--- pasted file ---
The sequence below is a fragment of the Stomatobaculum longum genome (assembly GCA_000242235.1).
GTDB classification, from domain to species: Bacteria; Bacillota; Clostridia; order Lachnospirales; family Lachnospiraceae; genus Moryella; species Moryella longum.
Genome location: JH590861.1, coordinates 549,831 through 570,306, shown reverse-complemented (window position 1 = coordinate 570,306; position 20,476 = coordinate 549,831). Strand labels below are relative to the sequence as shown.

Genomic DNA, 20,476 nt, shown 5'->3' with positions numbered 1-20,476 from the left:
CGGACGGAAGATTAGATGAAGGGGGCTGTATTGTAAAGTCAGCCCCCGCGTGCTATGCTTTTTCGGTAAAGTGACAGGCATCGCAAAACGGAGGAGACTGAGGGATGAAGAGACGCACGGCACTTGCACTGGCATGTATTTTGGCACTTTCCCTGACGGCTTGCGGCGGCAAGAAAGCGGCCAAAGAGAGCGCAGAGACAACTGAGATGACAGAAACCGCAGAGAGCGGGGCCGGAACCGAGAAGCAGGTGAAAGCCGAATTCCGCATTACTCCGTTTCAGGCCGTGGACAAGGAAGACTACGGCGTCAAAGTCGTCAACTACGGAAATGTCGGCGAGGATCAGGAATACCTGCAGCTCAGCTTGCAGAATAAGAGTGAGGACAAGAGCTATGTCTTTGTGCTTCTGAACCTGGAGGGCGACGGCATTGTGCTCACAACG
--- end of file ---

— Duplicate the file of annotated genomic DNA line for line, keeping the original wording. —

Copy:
The sequence below is a fragment of the Stomatobaculum longum genome (assembly GCA_000242235.1).
GTDB classification, from domain to species: Bacteria; Bacillota; Clostridia; order Lachnospirales; family Lachnospiraceae; genus Moryella; species Moryella longum.
Genome location: JH590861.1, coordinates 549,831 through 570,306, shown reverse-complemented (window position 1 = coordinate 570,306; position 20,476 = coordinate 549,831). Strand labels below are relative to the sequence as shown.

Genomic DNA, 20,476 nt, shown 5'->3' with positions numbered 1-20,476 from the left:
CGGACGGAAGATTAGATGAAGGGGGCTGTATTGTAAAGTCAGCCCCCGCGTGCTATGCTTTTTCGGTAAAGTGACAGGCATCGCAAAACGGAGGAGACTGAGGGATGAAGAGACGCACGGCACTTGCACTGGCATGTATTTTGGCACTTTCCCTGACGGCTTGCGGCGGCAAGAAAGCGGCCAAAGAGAGCGCAGAGACAACTGAGATGACAGAAACCGCAGAGAGCGGGGCCGGAACCGAGAAGCAGGTGAAAGCCGAATTCCGCATTACTCCGTTTCAGGCCGTGGACAAGGAAGACTACGGCGTCAAAGTCGTCAACTACGGAAATGTCGGCGAGGATCAGGAATACCTGCAGCTCAGCTTGCAGAATAAGAGTGAGGACAAGAGCTATGTCTTTGTGCTTCTGAACCTGGAGGGCGACGGCATTGTGCTCACAACG